Charles Weeghman

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Charles H. Weeghman
Born March 12, 1874[1]
Richmond, Indiana[1]
Died November 1, 1938(1938-11-01) (aged 64)[2][3]
Chicago, Illinois[4]
Occupation Restaurateur, Owner of the Chicago Whales and Chicago Cubs
Spouse(s) Bessie Webb (?-1920), Carol Osmund (1922-1938)
Children Dorothy McDonough
Parents August
Charlie Weeghman (left) at the groundbreaking ceremony for Weeghman Park, March 4, 1914. Note the shovels in the background.

Charles H. ("Lucky Charlie") Weeghman (March 12, 1874– November 1, 1938) was one of the founders of the short-lived major league baseball organization called the Federal League (1914–1915). He had made a fortune in an early type of fast-food franchises in the Chicago area.[5]

Weeghman worked for Charlie King as a waiter for $10 a week. King quickly promoted Weeghman who eventually open his own lunch counter in Chicago.[6] King, who would have been Weeghman's main rival, died the day Weeghman's first restaurant opened.[7] Serving only cold sandwiches, his diners would eat at one-armed school tables so Weeghman could fit more chairs into the restaurant.[1] At one point, Weeghman owned fifteen of these diners, with the one located at Madison and Dearborn serving 35,000 people each day.[6] His net worth was estimated at $8,000,000.[4]

In 1911, Weeghman made an unsuccessful attempt to purchase a controlling interest in the St. Louis Cardinals. Cardinals owner Helene Hathaway Britton had recently inherited the team upon the death of her uncle, Stanley Robison, but she refused Weeghman's offer of $350,000 for the club, eventually selling the team to Sam Breadon in 1917.[8]

Weeghman founded the Chicago Whales and built a new steel-and-concrete ballpark, Weeghman Park, for them to play in. He leased the land, the former site of the Theological Seminary of the Evangelical Lutheran Church, from Edward Archambault, for 99 years at a cost of $16,000 per year. Weeghman's lease forbade the use of the land for "immoral or illegal purposes."[6] Weeghman chose the site, in part, because of the proximity of the 'L' tracks.[6] After the Federal League folded, Weeghman merged the Whales with the Chicago Cubs, emerging as the older club's majority owner. He then moved the Cubs from wooden West Side Park to Weeghman Park.

On August 16, 1921, Weeghman sponsored the first state-wide rally of the Ku Klux Klan on his property in Lake Zurich, Illinois. The rally may have drawn more than 12,000 people and saw the initiation of more than 2,000 new Klan members.[4][9]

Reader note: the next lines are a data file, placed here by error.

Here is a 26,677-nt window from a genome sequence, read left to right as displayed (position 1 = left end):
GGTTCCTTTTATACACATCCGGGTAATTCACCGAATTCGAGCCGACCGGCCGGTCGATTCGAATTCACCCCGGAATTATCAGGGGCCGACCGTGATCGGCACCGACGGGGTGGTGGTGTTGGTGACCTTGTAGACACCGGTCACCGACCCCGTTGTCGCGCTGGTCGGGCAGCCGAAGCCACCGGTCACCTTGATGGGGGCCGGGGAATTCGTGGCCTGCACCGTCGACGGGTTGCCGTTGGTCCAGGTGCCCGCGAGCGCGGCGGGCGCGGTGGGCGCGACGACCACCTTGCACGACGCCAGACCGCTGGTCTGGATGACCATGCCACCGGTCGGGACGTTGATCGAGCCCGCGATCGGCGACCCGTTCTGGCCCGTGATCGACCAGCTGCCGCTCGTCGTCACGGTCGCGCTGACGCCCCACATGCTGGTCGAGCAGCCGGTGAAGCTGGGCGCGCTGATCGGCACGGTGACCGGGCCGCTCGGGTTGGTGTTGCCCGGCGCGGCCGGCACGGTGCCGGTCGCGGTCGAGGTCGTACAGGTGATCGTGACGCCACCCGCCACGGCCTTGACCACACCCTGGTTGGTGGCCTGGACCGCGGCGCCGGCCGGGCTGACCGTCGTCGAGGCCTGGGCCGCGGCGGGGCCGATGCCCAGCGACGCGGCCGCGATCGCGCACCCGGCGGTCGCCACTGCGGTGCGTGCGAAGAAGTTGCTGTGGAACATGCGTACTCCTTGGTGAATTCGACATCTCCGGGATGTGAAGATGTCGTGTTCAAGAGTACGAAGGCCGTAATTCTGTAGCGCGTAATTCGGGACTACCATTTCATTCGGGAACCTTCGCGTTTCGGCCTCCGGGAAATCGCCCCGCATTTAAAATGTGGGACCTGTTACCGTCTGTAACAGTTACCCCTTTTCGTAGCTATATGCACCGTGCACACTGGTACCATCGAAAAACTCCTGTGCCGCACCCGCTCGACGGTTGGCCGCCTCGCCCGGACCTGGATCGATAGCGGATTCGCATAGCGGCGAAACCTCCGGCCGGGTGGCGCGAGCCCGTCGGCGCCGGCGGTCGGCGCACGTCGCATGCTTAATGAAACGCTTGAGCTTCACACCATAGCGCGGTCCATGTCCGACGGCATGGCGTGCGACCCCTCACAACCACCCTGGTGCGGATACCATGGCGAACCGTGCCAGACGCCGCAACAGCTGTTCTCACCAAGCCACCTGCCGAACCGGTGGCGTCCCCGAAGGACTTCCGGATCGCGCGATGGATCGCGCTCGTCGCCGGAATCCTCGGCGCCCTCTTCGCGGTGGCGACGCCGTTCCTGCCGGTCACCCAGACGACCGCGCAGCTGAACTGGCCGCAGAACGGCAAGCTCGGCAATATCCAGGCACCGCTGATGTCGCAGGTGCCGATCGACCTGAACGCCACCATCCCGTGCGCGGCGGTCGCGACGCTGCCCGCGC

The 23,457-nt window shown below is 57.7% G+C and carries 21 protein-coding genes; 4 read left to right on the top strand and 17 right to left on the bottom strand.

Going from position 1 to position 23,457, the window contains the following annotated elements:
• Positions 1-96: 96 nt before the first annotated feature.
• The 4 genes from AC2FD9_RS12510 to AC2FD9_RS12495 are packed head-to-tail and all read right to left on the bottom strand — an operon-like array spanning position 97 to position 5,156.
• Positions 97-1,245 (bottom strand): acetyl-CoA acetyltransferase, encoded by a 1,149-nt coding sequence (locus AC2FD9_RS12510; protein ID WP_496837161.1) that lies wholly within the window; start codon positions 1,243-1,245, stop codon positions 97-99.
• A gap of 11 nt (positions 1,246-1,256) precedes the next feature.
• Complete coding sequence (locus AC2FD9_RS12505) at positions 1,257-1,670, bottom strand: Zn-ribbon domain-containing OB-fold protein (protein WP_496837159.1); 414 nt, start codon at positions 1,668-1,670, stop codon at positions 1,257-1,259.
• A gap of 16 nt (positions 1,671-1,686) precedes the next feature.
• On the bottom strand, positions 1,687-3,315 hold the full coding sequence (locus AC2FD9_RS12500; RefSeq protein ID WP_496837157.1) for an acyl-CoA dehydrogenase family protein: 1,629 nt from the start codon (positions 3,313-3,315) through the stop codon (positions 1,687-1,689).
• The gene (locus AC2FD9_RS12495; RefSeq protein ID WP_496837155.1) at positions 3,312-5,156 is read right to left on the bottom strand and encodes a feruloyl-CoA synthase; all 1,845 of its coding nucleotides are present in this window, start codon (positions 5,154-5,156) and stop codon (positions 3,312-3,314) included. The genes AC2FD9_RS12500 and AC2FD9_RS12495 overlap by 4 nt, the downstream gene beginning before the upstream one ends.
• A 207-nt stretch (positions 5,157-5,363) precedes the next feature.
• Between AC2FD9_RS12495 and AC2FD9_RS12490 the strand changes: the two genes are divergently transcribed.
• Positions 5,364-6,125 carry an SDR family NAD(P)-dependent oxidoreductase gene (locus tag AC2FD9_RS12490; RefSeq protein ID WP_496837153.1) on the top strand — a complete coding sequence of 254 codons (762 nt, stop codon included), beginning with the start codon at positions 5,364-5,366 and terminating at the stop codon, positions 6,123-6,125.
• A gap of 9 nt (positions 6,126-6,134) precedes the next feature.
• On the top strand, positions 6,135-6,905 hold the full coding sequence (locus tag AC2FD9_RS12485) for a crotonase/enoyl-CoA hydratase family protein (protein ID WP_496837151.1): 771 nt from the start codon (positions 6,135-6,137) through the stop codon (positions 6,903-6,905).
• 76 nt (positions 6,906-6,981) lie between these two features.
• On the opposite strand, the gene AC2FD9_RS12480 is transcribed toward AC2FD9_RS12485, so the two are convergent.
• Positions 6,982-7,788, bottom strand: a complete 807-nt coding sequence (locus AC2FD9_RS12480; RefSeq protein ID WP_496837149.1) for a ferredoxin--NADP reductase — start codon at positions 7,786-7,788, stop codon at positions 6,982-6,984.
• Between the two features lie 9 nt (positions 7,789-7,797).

His lunch counter chain lost favor with the public, and Weeghman was forced to sell more and more of his stock in the Cubs to chewing gum magnate William Wrigley, Jr. to raise money. By 1918, Weeghman had sold his remaining stake to Wrigley, and was out of the picture altogether. The Wrigley family would control the Cubs for the next six decades before selling out to the Tribune Company. This also led to the name change from Weeghman Park to Cubs Park, and later, Wrigley Field.

Weeghman also lost control of his restaurant business, with his brother, Albert, taking over.[10] Following his losses, Weeghman moved to New York, where he unsuccessfully tried to start over in the restaurant business.[4]

Personal life[edit]

Weeghman met his first wife, Bessie Webb, when she worked at his first lunch room as a cashier. In 1913, they had a daughter, Dorothy.[11] Weeghman's wife filed for divorce on February 27, 1920, claiming Weeghman had been intimate with at least one other woman.[5] In 1922, two years after he divorced his first wife, Weeghman eloped to East St. Louis with Carol Osmund, who was 29 years old at the time of their wedding.[12] Osmund and Weeghman remained married until he suffered a fatal stroke on November 1, 1938.[3]

References[edit]

  1. ^ a b c Mears, Patrick E. (Spring 2005). "The Federal League Challenges the Reserve Clause". Elysian Fields Quarterly. Retrieved 2010-04-29. 
  2. ^ "Widow of Former Cubs' Owner Dies in Atlanta". Chicago Tribune (Chicago, IL: Chicago Tribune). 1963-05-17. 
  3. ^ a b Pietrusza, David (2003). Rothstein: The Life, Times, and Murder of the Criminal Genius Who Fixed the 1919 World Series. New York, NY: Carroll & Graf. p. 385. ISBN 0-7867-1453-0. 
  4. ^ a b c d Oakley, Andy (1996-09-26). "Boys in the Hoods". Chicago Reader (Chicago, IL). Retrieved 2010-04-29. 
  5. ^ a b "Mrs. Weeghman Would Divorce "Lucky Charlie"". Chicago Tribune (Chicago, IL: Chicago Tribune). 1920-02-28. 
  6. ^ a b c d Snyder, John (2005). Cubs Journal: Year by Year and Day by Day with the Chicago Cubs Since 1876. Cincinnati, OH: Emmis Books. pp. 189–90. ISBN 1-57860-192-4. 
  7. ^ Shapiro, Michael (2009-06-16). "The Devil and Charlie Weeghman". Chicago Tribune (Chicago, IL: Chicago Tribune). 
  8. ^ Andy, Handy (1911-04-11). "Charles Weeghman Back from St. Louis Unsuccessful in Mission". Chicago Tribune (Chicago, IL: Chicago Tribune). 
  9. ^ "Equal Rights League Opens War on Klan". Chicago Defender (Chicago, IL). 1921-09-03. 
  10. ^ "A. Weeghman, Former Cafe Owner, Dies". Chicago Tribune (Chicago, IL: Chicago Tribune). 1935-04-26. 
  11. ^ "Dorothy Weeghman, Daughter of Former Cafe Magnate, Weds". Chicago Tribune (Chicago, IL: Chicago Tribune). 1936-01-31. 
  12. ^ "C.H. Weeghman Elopes with a Chicago Woman". Chicago Tribune (Chicago, IL: Chicago Tribune). 1922-02-16. 

External links[edit]

Preceded by
Charles Phelps Taft
Owner of the Chicago Cubs
1916 — 1918
Succeeded by
William Wrigley, Jr.